7.5 cm FK 7M85

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7.5 cm Feldkanone 7M85
TypeField gun
Place of originGermany
Service history
In service1945
Used byNazi Germany
WarsWorld War II
Production history
Designed1944–45
Produced1945
No. built10
Specifications
Weight1,788 kg (3,942 lbs)
Barrel length3.7 m (12 ft)[1]

ShellFixed QF 75 x 690mm R
Shell weightHE: 5.4 kilograms (12 lb)
AP: 6.8 kilograms (15 lb)
Caliber75 mm (2.95 in)
Breechsemi-automatic horizontal sliding-block
Carriagesplit trail
Elevation-5° to +42°
Traverse30° 30'[1]
Rate of fire12–15 rpm
Muzzle velocityHE: 550 m/s (1,804 ft/s)
Maximum firing range10,275 m (11,237 yds)[1]
FillingTNT or amatol

The 7.5 cm Feldkanone 7M85 (7.5 cm FK 7M85) was a field gun used by Germany in World War II.

Design[edit]

The FK 7M85 was designed to a requirement issued in 1944 for a dual-purpose anti-tank and field gun that could be produced quickly. The gun, cradle and recoil system from the 7.5 cm PaK 40 anti-tank gun was adapted to the 10.5 cm leFH 18/40 carriage. The leFH 18/40 carriage had been itself adapted from the PaK 40 so this design essentially returned the gun to its original carriage, albeit with a wider range of ammunition and an extra 20° of elevation.[1]

It is possible the FK 7M85 was influenced by the success of Soviet divisional guns such as M1936, M1939 and M1942 which the Germans captured in substantial numbers earlier in the war. At 3,924 lb (1,780 kg) it was 782 lb (355 kg) heavier than the PaK 40, 1,464 lb (664 kg) heavier than the Soviet M1942 and 582 lb (264 kg) heavier than the 7.5 cm FK 16 nA which it would have replaced. This would have made manhandling the FK 7M85 into position in snow and mud difficult.[1] However, the anti-tank performance of the 75 x 690 mm shell would have been greater than the 75 × 200 mm shell fired by the FK 16 NA or the 76.2 × 385 mm shell fired by the Soviet divisional guns.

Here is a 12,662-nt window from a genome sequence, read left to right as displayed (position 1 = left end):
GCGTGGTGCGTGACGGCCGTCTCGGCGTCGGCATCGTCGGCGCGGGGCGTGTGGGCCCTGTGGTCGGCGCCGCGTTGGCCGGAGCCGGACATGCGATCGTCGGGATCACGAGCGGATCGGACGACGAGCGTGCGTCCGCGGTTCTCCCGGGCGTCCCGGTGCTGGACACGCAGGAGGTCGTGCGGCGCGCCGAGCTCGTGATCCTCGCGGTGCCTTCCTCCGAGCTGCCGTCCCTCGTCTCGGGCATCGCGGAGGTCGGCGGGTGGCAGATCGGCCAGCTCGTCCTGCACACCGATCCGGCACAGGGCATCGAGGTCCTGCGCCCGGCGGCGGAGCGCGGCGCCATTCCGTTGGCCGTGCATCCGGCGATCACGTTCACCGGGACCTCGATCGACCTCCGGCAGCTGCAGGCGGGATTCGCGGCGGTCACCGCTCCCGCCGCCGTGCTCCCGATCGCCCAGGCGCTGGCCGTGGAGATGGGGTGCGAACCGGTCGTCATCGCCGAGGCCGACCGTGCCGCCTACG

Nomenclature[edit]

In 1944–45 the Germans changed their system of artillery designations from the old "year" system. Each weapon was to have a number showing their caliber group, a letter denoting ammunition group, and the last two digits were from the weapon drawing number. In this case 7 denoted 75 mm caliber using the M group of ammunition. The shells were all to be designated as M with a 4-digit number, the first three were the drawing number and the last was the shell's category from the following list:[1]

No. Shell type No. Shell type
1 high explosive 6 gas
2 hollow charge anti-tank 7 incendiary
3 armor-piercing 8 leaflet
4 high explosive, high capacity 9 practice
5 smoke 10 proof projectile

References[edit]

  1. ^ a b c d e f Hogg, Ian (2002). German artillery of World War Two ([2002 ed.] ed.). London: Greenhill, Books. pp. 43–44. ISBN 185367480X. OCLC 50056418.
  • Engelmann, Joachim and Scheibert, Horst. Deutsche Artillerie 1934-1945: Eine Dokumentation in Text, Skizzen und Bildern: Ausrüstung, Gliederung, Ausbildung, Führung, Einsatz. Limburg/Lahn, Germany: C. A. Starke, 1974
  • Gander, Terry and Chamberlain, Peter. Weapons of the Third Reich: An Encyclopedic Survey of All Small Arms, Artillery and Special Weapons of the German Land Forces 1939-1945. New York: Doubleday, 1979 ISBN 0-385-15090-3
  • Hogg, Ian V. German Artillery of World War Two. 2nd corrected edition. Mechanicsville, PA: Stackpole Books, 1997 ISBN 1-85367-480-X